The articles in this series are based upon ideas expressed in the Rambam’s Moreh Nevuchim (The Guide for the Perplexed). Numbers in brackets represent the book and chapter of Moreh Nevuchim where these ideas are discussed.
If, as we have said, God has no attributes, then what are we to make of the familiar “thirteen attributes?” Really, these are descriptions of His actions which, as we have said, is actually the one valid way God might actually be described. [I, 54] In Exodus 33:13, Moshe asked God to let him know His attributes. The Creator responded in Exodus 34:6-7 with a list of His deeds, which we call the thirteen attributes. (See Talmud Rosh Hashana 17b.) Just as such terms as “seeing,” “hearing” and “moving” are ascribed to God, we apply terms like “gracious,” “merciful” and “compassionate” to Him in order to describe actions that would be considered gracious, merciful and compassionate when performed by a human being.
That is the nature of man: when we see an act of God, we attribute to it the motivation for such an action in a human. This is true not only of positive qualities like mercy, pity and generosity, but also for such things as anger, jealousy and vengeance. Of course, God possesses none of these human flaws but He acts towards sinners, idols and the enemies of Israel in a way that would be considered angry, jealous or vengeful when performed by a human.
At this point, the Rambam notes that all of God’s “attributes” are what we would consider merciful characteristics except for one: revisiting the sins of the fathers upon the children who perpetuate them. He further points out that the phrase “v’nakeh lo y’nakeh” does not mean, as some think, that God will not acquit the guilty. Rather, it means “He will not utterly destroy,” and is therefore an expression of mercy. The Rambam continues by demonstrating that the concept of revisiting sin on future generations is limited to the sin of idolatry, as only idolators are referred to as “enemies of God.” (Refer to the text in Moreh Nevuchim for more information.)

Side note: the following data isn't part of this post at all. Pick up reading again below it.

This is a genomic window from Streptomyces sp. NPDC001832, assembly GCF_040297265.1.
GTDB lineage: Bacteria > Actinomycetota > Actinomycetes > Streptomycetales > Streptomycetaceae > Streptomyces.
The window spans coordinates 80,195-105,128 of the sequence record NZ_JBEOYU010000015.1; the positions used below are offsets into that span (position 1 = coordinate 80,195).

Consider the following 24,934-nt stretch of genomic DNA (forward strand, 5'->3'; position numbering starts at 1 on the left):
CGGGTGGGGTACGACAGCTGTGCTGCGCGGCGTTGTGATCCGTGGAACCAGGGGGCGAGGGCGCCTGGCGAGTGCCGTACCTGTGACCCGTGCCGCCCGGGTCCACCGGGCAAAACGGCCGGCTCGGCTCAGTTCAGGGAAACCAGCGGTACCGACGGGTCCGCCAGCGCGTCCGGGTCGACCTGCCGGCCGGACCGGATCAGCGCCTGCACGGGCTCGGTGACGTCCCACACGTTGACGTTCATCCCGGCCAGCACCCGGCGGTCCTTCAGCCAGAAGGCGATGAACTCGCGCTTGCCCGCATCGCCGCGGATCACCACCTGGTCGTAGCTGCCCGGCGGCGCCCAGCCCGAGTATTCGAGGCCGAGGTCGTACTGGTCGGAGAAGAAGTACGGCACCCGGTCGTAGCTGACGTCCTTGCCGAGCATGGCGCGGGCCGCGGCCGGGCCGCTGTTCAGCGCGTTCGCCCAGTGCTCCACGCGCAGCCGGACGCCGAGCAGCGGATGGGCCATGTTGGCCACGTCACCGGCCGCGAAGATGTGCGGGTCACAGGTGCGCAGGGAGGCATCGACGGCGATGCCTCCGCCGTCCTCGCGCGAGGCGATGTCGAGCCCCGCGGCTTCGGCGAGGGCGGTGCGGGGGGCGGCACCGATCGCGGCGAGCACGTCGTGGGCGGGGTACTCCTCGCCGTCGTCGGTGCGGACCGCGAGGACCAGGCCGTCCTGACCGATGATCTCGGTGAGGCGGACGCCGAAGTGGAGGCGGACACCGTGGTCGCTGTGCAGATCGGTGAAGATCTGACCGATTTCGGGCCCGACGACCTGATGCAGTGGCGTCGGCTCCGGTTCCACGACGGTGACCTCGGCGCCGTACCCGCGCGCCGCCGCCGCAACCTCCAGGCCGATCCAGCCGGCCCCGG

The question remains why the Torah delineates certain things as God’s “attributes” when, in truth, He has no such characteristics. The answer is that these are the traits a person should strive to emulate, as the Talmud tells us, “Just as He is gracious and merciful, so shall you be gracious and merciful” (Shabbos 133b). Vengeance and jealousy are just as rightly or wrongly considered “attributes” of God, but these are not the characteristics He wishes us to cultivate.
Similarly, only certain descriptors of God are used in prayer. [I, 59] The Talmud (Megillah 25a) tells us of a man who ad-libbed a string of praises in Shemoneh Esrei, calling God great, mighty, awesome, powerful, strong, etc. The sage Rabbi Chaninah chastised him by asking, “Have you finished all the praises of your Master?” He explained that trying to praise God is like praising a multi-billionaire for donating a hundred dollars, or praising a Ph.D. for having his high school diploma. (Obviously, these are my examples and not Rabbi Chaninah’s.) It’s damning with faint praise. These would be praiseworthy accomplishments to some but not for those particular individuals. Along these same lines, what would be a source of pride for a person falls short of praise when applied to God. As Rabbi Chaninah explained, we only say particular forms of praise that were given to us in the Torah, and which were then instituted in Shemoneh Esrei by the Anshei Knesses HaGedolah (Men of the Great Assembly), some of whom were prophets. Had the Torah not given us these praises – or had the Anshei Knesses HaGedolah not instituted them – we would not dare presume to apply them to God.